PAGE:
The BOC filed smuggling charges today against the General Manager and a major stockholder of a small, under-capitalized company that was able to import nearly P8.5 billion worth of petroleum products between March 2009 and September this year.
Two weeks ago, BOC filed a smuggling case against an oil industry player who wrongly thought it had perfected the scam of defrauding the government hundreds of millions of pesos through the simple expedient process of importing big volumes of oil, dividing the shipment into parcels and paying duties and taxes for only some of the parcels.
This time, BOC will expose another modus operandi of oil smugglers. Their scheme of deception involves bringing in big volumes of petroleum products, clear it from Customs under consumption entries, pay duties and taxes thereon, then export a portion of the imported volume and thereafter file a claim for a full refund for the duties and taxes previously paid.
Sued were Alleli Avila Arellano, major stockholder and broker of Cross Country Oil and Petroleum Corporation and Arturo Marcelino Zapata, general manager of the same company which had been able to engage in multi-billion peso oil importation business despite a paltry capitalization of only P3 million. Cross Country holds office at Unit 3105 World Trade Exchange Building, 215 Juan Luna Street, Manila.
Also included in the charge sheet are SAMUEL R.MORA, duties and VAT-refund representative of Cross Country, JEROME D. CANADA, customs broker and several JOHN DOE/S and JANE DOE/S, among them customs employees who conspired or colluded with other parties to defraud the government of much-needed revenues.
Customs Commissioner Angelito Alvarez said respondents Arellano and Zapata were being indicted for misusing their accreditation and allowing themselves to be used as dummies in violation of the Customs and Tariff Code of the Philippines.
Alvarez added that these violations gave the government legal justification to consider all subject Cross Country shipments as fraudulent and demand from the company payment of the entire amount of the petroleum products imported to the tune of P8.5 billion.
The two were also being charged, according to Alvarez, for filing false claims that enabled Cross Country to secure a P99,460,674.17 refund of duties and taxes it paid on its oil shipments covered by import entry numbers C-100-09, C-101-09 and C-102-09 which arrived on April 3, 2009 and stored at the Oilink Terminal in Lukain, Limay, Bataan.
According to Alvarez, initial verifications with the Bureau of Internal Revenue revealed the lack of financial capacity of the officers and stockholders of Cross Country to support their import operations. This lends credence to the allegations that the company is being used by unscrupulous individuals as a front or dummy for their unlawful importation of petroleum products.
Cross Country’s core business is GASOIL which is more popularly known as crude oil. Duties and taxes paid by Cross Country for its oil deliveries during the 18 month period totaled P1,409,720,259. However, Cross Country was able to get back some P99,460,674.17 of that amount after its application for refund in connection with its C-100-09 to C-102-09 import entries was approved by the BOC.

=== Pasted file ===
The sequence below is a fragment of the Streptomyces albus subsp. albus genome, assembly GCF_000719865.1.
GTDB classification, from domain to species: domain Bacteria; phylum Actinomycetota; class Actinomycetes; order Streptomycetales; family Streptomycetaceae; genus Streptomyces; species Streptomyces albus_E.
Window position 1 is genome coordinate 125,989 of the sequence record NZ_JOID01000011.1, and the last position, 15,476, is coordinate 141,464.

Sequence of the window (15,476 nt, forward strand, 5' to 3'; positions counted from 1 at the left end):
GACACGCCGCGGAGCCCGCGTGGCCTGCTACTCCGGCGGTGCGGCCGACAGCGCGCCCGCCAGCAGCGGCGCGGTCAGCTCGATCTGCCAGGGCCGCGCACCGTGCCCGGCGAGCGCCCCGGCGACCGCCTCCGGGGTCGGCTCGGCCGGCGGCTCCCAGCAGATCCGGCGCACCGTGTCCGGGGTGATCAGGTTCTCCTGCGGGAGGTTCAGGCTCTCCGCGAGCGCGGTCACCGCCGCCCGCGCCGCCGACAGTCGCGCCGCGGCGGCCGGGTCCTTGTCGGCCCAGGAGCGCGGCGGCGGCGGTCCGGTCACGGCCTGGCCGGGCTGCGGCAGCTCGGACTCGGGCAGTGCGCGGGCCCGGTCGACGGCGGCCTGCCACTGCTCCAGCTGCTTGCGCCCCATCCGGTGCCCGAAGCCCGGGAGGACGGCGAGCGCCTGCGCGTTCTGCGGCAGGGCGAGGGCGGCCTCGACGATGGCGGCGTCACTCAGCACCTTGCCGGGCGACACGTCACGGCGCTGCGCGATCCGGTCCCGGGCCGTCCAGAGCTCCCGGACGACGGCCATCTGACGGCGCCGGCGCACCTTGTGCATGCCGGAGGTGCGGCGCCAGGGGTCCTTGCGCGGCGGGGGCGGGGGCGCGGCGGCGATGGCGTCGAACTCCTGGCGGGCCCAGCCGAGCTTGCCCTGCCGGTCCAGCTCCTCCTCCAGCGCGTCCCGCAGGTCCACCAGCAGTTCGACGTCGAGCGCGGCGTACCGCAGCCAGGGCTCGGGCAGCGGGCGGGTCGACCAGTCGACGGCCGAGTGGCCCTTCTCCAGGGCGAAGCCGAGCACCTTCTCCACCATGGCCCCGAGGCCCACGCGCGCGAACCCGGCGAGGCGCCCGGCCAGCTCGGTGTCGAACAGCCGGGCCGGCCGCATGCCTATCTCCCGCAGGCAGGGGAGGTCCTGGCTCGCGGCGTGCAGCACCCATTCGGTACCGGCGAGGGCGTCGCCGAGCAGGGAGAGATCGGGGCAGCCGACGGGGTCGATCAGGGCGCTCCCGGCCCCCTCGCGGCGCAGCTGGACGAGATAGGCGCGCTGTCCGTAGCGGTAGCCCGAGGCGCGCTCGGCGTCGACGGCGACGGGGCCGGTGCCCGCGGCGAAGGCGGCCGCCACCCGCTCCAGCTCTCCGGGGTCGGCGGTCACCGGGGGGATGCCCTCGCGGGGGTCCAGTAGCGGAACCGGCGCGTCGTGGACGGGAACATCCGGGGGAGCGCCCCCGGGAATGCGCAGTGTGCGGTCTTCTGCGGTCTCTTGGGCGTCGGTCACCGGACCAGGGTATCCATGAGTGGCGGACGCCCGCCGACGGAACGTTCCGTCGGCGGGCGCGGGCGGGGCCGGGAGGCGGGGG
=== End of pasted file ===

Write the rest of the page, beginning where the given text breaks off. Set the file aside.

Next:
According to Deputy Customs Commissioner Gregorio Chavez who is also the executive director of BOC’s Run After the Smugglers (RATS) Program, Cross Country was not entitled to a refund because its importations cleared customs after the filing of consumption entries for which the corresponding duties and taxes were paid.
Said Chavez: “The payment by Cross Country of the duties and taxes due for the subject shipment and subsequent issuance of an Authority to Release Imported Goods (ATRIG) by the BIR terminated the importation of the subject shipment of GASOIL.
Therefore, the product GASOIL had by then effectively became a local or domestic product which Cross Country may or may not export. In either case, Cross Country cannot refund the duties and taxes it paid for the subject shipment for lack of any legal basis under the TCCP as amended. More so because in this case, Cross Country was able to fully recover the duties and taxes paid when it sold the subject shipment to PETROMEX Vietnam for US$13,664,023.50, some US$2 million more than its declared acquisition cost of US11,307,037.80.”
What made matters worse, according to Chavez, was the fact that “the total volume of GASOIL that Cross Country bought from China Oil (USA) inc. and imported into the Philippines was 252,304 US Barrels while the total volume re-exported to Vietnam was only 246,479 US Barrels. There is undeniably a difference of 5,824 US Barrels equivalent to 926,694 liters with a value of P26,856,740.79 which obviously entered the local market without payment of the corresponding duties and taxes because the duties and taxes supposedly paid for the said volume formed part of the refund received by Cross Country.
Alvarez expressed hope that the respondents in this case would realize that it would be to their advantage to identify the personalities behind this importation scam and turn state witness as it certainly would not make sense for them to take the fall for those who have exploited them all these years.
“These respondents will do our country a great service if they would help us peel off the layers of secrecy and anonymity that have made smuggling a profitable and shameless crime in our country,” he added.